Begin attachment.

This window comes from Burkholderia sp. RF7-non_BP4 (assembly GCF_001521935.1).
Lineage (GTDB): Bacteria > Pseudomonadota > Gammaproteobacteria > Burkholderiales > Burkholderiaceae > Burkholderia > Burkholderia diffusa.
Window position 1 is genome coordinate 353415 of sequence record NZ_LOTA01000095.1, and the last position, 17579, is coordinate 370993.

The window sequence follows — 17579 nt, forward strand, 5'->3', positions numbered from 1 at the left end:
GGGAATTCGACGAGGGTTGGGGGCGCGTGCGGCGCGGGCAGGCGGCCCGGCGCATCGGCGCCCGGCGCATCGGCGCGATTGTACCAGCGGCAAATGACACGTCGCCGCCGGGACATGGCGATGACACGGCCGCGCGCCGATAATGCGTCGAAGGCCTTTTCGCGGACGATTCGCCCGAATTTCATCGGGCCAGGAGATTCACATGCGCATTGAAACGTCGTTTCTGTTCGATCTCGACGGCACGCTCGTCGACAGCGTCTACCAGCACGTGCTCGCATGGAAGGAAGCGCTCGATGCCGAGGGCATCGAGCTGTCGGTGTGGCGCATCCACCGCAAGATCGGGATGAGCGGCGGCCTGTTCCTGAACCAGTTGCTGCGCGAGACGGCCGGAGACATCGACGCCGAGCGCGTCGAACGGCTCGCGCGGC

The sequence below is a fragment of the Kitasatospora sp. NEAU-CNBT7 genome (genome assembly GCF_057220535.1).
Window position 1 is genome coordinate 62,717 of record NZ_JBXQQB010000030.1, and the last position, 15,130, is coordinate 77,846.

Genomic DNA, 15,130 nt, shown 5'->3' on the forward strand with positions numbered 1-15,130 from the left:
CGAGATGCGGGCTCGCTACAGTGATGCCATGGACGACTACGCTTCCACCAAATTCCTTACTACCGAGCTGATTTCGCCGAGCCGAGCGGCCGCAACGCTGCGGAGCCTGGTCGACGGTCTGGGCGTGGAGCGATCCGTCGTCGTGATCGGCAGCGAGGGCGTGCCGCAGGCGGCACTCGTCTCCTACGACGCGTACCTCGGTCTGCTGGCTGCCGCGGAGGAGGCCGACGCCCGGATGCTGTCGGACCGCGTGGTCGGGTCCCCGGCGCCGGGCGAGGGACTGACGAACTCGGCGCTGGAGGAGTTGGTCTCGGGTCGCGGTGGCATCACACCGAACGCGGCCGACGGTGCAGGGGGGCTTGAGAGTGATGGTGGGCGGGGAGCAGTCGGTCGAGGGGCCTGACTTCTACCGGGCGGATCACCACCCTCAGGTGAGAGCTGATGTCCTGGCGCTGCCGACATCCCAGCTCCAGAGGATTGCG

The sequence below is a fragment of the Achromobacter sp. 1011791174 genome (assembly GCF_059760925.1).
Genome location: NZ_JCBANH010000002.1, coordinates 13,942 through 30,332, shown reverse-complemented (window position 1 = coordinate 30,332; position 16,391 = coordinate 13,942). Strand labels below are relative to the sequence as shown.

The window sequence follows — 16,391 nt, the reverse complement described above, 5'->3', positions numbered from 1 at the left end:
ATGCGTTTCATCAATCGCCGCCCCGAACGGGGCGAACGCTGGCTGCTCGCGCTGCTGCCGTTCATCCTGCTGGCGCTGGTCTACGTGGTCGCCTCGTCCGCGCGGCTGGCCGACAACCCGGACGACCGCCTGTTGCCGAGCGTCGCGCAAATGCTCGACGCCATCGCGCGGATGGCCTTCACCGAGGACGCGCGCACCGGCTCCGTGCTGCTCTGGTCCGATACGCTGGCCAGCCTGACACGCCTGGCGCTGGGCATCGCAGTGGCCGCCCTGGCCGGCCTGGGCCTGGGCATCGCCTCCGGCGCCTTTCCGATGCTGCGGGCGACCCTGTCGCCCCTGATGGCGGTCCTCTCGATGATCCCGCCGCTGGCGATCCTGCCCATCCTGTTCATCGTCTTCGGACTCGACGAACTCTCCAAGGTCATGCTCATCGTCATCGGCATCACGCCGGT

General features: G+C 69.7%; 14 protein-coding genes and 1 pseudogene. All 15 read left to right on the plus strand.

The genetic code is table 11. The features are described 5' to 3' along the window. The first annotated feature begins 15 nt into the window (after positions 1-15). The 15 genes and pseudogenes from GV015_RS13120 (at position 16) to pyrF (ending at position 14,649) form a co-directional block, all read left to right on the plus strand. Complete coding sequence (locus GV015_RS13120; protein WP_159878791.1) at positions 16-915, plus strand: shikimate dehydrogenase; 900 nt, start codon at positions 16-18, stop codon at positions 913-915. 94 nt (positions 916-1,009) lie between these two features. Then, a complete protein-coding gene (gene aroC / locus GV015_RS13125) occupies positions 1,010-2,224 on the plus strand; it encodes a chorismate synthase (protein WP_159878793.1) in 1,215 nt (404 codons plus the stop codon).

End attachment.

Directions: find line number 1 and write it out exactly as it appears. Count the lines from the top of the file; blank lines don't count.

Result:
This window comes from Burkholderia sp. RF7-non_BP4 (assembly GCF_001521935.1).